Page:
How would you admonish a rabbit?

Discussion in 'General Rabbit Discussion' started by Bryant, Sep 22, 2014.

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  1. Sep 22, 2014 #1

    Bryant

    Bryant

    Bryant

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    Went to feed our rabbits this afternoon (wife wouldn't let me be lazy on my day off... lol) and after opening the door to one cage, i reached in and pat one of my nursing does on the head and she pawed and nipped at me. Not in a vicious "fight to the death" sort of way, but obviously a bit aggressively. My reaction at the time was to swat her rump (no, i didn't beat her to death so please spare me whatever PETA rhetoric that i know at least one person must be dying to spread upon reading this--I'm not Michael Vick)

    Is this a proper admonishment for bad or unacceptable behavior, or are rabbits mentally capable of connecting the act and repercussions like a dog or cat would? I don't mind giving a little thump on her rear of it would teach her, but not if it won't establish good.behavior. And if not, how in your varied experiences do you teach them right from wrong?
     
  2. Sep 22, 2014 #2

    whiskylollipop

    whiskylollipop

    whiskylollipop

    Laura the Bunsnuggler

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    MAN! You keep anthropomorphizing rabbits. They can't be taught polite human social behaviour, or "right from wrong" as you put it. I actually find what your doe did very understandable considering she is NURSING. She has kits to protect, and suddenly a big hand is swooping down towards her? Her first instinct, as any mother's, would be to quickly react with a warning bite - stay away from me and my babies.

    Yes, that wasn't very nice of her, she didn't stop to think that you probably meant no harm. But in the circumstances of that split second, she did nothing wrong, and no amount of admonishing will convince her that she did. In her mind, she reacted appropriately to protect her brood and herself as their sole carer.

    The correct response would have been to take care to lessen your threatening-ness. Swatting her rump right after tells her that you did indeed mean harm, she was right to bite you and now she has to be very wary of you. No one wins. :(
     
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  3. Sep 22, 2014 #3

    pani

    pani

    pani

    Bunny servant Lotte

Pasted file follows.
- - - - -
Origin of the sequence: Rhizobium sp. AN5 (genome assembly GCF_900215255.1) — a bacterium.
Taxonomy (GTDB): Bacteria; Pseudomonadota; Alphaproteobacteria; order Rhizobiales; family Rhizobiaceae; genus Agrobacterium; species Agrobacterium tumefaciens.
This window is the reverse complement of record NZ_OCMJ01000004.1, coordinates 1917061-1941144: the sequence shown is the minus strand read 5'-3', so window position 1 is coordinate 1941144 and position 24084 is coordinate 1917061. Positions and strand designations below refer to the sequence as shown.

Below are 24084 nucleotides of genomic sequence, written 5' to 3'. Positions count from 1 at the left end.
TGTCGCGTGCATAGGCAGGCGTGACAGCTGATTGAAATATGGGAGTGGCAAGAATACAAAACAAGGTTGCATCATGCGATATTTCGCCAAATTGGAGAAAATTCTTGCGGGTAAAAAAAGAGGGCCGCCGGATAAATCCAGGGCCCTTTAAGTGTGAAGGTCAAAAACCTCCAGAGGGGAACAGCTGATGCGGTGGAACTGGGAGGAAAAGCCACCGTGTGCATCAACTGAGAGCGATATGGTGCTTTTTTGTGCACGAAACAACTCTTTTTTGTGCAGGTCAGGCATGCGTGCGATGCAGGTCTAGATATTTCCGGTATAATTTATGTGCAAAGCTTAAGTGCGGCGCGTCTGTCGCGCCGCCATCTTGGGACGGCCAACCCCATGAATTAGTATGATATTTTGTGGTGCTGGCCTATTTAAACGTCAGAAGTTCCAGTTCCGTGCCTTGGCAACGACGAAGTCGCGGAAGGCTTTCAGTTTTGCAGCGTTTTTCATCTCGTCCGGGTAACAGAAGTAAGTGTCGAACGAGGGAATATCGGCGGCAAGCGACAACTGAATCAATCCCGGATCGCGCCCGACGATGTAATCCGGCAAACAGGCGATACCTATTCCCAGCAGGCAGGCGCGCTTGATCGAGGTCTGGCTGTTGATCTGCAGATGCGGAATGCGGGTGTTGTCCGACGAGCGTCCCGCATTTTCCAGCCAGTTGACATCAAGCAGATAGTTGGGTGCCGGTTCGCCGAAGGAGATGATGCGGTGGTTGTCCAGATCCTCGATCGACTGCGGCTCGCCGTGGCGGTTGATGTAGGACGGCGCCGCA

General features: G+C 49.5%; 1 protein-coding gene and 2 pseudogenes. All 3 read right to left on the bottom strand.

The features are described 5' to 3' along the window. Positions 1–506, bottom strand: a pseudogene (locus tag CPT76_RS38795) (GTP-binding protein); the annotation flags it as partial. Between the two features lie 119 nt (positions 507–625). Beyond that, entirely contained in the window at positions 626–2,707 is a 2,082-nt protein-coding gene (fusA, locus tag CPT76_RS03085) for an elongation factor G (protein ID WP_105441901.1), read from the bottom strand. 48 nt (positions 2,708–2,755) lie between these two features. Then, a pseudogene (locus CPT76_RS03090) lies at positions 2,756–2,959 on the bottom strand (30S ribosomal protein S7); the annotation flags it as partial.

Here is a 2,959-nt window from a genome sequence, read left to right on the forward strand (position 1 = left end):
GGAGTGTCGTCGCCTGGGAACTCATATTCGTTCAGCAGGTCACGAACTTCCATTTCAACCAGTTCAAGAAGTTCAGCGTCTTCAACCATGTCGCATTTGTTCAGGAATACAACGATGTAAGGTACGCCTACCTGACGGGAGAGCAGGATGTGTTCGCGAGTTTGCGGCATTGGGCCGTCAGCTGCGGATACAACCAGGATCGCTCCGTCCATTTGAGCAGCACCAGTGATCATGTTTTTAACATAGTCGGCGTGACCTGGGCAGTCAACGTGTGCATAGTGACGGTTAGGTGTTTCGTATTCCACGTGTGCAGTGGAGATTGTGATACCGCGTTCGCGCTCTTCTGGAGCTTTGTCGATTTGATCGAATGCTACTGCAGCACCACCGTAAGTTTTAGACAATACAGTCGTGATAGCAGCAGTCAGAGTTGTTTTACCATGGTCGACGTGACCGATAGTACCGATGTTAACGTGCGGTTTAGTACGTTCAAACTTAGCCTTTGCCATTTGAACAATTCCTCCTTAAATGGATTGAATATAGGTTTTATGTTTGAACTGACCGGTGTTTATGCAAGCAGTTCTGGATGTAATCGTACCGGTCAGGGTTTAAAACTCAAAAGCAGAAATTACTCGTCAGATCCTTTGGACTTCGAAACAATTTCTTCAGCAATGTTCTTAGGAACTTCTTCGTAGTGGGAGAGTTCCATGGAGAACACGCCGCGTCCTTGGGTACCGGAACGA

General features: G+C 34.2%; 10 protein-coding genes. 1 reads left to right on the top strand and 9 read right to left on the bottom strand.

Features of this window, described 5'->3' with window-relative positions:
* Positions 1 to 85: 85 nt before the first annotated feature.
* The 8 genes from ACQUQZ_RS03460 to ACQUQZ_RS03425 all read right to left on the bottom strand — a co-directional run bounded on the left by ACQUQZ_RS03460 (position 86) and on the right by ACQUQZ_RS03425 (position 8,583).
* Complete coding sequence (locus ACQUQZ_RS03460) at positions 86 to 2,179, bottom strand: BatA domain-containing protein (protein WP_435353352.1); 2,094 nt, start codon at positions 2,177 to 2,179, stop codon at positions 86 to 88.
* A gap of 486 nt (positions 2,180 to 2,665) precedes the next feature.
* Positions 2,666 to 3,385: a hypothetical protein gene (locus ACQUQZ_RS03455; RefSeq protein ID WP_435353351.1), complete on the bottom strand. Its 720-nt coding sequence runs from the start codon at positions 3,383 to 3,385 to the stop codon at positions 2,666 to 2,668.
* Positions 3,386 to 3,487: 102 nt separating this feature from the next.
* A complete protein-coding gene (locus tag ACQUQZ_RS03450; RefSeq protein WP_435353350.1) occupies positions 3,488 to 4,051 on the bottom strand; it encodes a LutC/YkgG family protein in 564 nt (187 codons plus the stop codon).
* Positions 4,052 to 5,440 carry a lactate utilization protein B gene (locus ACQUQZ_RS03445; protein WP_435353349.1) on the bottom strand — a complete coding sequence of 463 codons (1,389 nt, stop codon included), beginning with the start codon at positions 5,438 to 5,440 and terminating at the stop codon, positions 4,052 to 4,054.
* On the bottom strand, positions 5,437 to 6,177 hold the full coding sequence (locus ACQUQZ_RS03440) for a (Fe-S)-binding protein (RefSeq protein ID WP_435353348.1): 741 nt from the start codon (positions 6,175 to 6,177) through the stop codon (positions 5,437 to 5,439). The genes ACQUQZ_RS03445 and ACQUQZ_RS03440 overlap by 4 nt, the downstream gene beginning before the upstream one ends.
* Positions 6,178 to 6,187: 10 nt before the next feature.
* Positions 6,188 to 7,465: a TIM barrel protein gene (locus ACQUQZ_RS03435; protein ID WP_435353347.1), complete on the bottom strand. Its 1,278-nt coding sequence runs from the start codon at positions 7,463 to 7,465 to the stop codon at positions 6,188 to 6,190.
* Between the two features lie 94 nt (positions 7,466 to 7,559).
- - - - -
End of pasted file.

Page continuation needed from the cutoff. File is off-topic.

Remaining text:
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    A nursing doe is a little different, but when Felix would nip at me and I wanted to teach him not to, I lightly held his nose to the ground for a few seconds to imitate how does teach their babies. He stopped after a few days.
     
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  4. Sep 22, 2014 #4

    Bryant

    Bryant

    Bryant

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    Teaching an animal to act in a certain manner under certain circumstances is not an "anthropomorphic" expectation. It's called training. Dogs, cats, lab rats and catfish are all examples of a wide variety of animals that can be taught to or not to act a certain way under specific circumstance. Unless you intend to take the stance that rabbits are utterly stupid and incapable of learning, i assume your comment was a reprimand, rather than a very informed response.

    I will try this in the future. I actually am very lenient with all my rabbits, especially when pregnant or nursing. That's why this caught me so off guard. Her kits are 3 weeks old and this is the first time she's acted in that manner.

    Lol this made me laugh. Thank you
     
  5. Sep 22, 2014 #5

    majorv

    majorv

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    Yes, you need to give a nursing doe a little more leeway. Go slower with them. In normal circumstances though, I would've put her head to the floor and held it there for a few seconds and said 'no!". I believe that's rabbit speak for 'don't do that again'.
     
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  6. Sep 22, 2014 #6

    tamsin

    tamsin

    tamsin

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    You've got it backwards, she was admonishing you for your unacceptable behaviour - the appropriate response would be to apologise and promise to ask before entering her home when she's got kits :)
     
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  7. Sep 22, 2014 #7

    woahlookitsme

    woahlookitsme

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    Over the year I trained a horse I learned that sometimes we need to respect how an animal wants to be approached at certain times. With my does they can get protective of their young by biting and lunging at me. I do not get to visit them very much so to them I am a stranger and i agree with laura that that split second they are saying i dont know you dont come too close. With these does I respect their space and do not pet them but instead just grab the nestbox and do what i need to do. This probably doesnt make the doe and I's bond stronger but i prefer to do so when she is not so on edge with babies.
     

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